Rash, Age 11 and Younger (cont.)
Several childhood diseases that cause a rash can be prevented through immunization. Immunizations help your child's immune system recognize and quickly attack a virus before it can cause a serious illness. Immunizations for chickenpox and for measles, mumps, and rubella (MMR) can prevent these common rash-causing illnesses. For more information, see the topic Immunizations.
Other tips for preventing rashes include the following:
- Dress your baby in as few clothes as possible during hot weather.
- Breast-feed your child for at least the first 6 months, especially if either parent has a history of any allergy, including hay fever. Breast-fed children may develop fewer food allergies than those who are not breast-fed.
- Do not bathe your child too often to prevent dry skin. Most children do not need daily bathing. Children with very dry skin may do better if they bath once or twice a week.
Preparing For Your Appointment
To prepare for your appointment, see the topic Making the Most of Your Appointment.
You can help your doctor diagnose and treat your child's condition by being prepared to answer the following questions:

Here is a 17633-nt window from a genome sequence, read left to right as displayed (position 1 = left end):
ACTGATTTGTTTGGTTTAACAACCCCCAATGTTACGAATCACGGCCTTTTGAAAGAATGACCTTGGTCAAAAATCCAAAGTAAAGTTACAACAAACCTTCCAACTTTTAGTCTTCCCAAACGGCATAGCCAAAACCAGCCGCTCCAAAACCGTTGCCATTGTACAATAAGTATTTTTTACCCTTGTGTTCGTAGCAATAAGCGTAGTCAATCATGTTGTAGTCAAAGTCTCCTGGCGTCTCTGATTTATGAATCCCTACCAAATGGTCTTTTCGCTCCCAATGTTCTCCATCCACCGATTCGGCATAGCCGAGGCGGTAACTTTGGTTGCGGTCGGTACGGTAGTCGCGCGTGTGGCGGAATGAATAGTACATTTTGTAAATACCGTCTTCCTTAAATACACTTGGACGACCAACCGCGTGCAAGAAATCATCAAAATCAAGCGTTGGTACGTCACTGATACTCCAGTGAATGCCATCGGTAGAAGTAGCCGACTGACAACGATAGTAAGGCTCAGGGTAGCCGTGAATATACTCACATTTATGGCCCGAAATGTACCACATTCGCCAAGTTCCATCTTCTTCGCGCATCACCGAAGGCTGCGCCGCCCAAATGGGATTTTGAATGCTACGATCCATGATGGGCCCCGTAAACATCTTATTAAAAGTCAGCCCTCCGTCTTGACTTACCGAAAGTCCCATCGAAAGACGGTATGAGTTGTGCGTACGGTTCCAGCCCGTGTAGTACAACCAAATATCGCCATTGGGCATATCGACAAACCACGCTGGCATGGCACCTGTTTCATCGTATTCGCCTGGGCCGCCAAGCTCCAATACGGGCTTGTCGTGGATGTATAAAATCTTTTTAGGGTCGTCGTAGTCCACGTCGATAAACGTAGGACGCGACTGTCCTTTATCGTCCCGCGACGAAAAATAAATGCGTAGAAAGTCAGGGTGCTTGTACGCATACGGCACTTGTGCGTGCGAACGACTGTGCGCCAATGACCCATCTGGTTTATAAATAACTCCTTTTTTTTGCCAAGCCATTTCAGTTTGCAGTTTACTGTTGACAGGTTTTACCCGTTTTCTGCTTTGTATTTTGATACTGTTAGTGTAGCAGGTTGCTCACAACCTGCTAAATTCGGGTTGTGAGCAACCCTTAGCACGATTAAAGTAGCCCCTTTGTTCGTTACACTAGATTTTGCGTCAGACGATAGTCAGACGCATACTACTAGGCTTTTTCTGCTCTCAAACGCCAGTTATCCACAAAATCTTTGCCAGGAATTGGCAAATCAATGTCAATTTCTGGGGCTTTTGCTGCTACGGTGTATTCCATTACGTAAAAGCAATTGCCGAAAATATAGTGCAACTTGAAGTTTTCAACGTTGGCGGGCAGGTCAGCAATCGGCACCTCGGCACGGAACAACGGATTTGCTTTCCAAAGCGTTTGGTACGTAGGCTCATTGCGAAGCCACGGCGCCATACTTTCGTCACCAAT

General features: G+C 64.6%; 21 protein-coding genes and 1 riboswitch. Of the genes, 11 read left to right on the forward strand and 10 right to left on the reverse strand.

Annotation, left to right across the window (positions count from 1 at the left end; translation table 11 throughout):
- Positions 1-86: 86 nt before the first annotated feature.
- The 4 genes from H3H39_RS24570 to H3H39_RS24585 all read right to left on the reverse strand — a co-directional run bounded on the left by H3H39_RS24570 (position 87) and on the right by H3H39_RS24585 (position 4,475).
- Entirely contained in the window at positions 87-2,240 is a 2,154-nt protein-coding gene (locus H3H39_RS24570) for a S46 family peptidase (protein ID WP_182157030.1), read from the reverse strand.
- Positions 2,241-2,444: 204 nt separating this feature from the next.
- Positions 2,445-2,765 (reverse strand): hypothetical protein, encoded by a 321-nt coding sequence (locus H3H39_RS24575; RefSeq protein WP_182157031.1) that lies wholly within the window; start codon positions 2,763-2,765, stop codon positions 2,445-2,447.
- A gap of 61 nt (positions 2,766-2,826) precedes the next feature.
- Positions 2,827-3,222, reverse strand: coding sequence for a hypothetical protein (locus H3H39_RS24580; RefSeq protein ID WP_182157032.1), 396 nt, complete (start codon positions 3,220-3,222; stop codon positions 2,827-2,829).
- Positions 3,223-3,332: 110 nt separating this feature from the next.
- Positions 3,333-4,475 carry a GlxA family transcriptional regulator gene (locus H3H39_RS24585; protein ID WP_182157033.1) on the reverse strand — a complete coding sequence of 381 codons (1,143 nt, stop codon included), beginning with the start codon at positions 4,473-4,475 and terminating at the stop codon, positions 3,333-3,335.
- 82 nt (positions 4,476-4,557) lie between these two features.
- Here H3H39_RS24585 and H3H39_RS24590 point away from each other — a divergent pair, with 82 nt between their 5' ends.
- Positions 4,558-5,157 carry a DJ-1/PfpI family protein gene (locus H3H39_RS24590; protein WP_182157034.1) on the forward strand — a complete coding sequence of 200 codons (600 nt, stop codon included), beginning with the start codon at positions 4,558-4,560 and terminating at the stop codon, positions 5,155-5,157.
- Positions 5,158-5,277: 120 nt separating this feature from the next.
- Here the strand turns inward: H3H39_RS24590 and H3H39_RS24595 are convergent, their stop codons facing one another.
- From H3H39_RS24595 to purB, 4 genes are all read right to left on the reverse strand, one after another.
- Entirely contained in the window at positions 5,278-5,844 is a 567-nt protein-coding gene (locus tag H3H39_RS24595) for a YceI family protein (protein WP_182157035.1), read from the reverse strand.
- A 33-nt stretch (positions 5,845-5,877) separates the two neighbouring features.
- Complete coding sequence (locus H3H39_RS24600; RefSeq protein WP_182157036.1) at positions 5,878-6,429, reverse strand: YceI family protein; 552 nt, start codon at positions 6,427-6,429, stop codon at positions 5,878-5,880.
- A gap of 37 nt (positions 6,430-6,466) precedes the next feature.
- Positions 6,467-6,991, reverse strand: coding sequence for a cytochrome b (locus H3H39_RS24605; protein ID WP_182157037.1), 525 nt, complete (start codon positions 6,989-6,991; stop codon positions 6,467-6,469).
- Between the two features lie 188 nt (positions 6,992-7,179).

- What is the history of the rash, including:
- When did the rash start?
- Where did the rash start?
- Has the rash spread?
- Has the rash changed?
- Has anything made the rash better or worse?
- Has your child had this rash before? If yes:
- What were the circumstances?
- When did he or she last have it?
- How was it treated?
- How long did it last?
- What other symptoms has your child had? Symptoms may include itching, burning, stinging, tingling, numbness, pain, tenderness to the touch, fever, cold symptoms, or diarrhea.
- Has your child been exposed to a contagious illness, such as measles, rubella, mumps, or chickenpox?
- Have you recently used a new food, medicine, or product, such as soaps, detergents, shampoos, lotions, fabrics, new toys, or other object?
- Has your child been exposed to poisonous plants. such as poison ivy, oak, or sumac?
- Has your child had other health problems during the past 3 months?
- Has your child recently traveled to a rural area or to another country?
- Does anyone in your immediate family have a skin disorder or an allergy?
- What home treatment measures have you tried? Did they help?
- What nonprescription medicines have your tried? Did they help?
- Does your child have any health risks?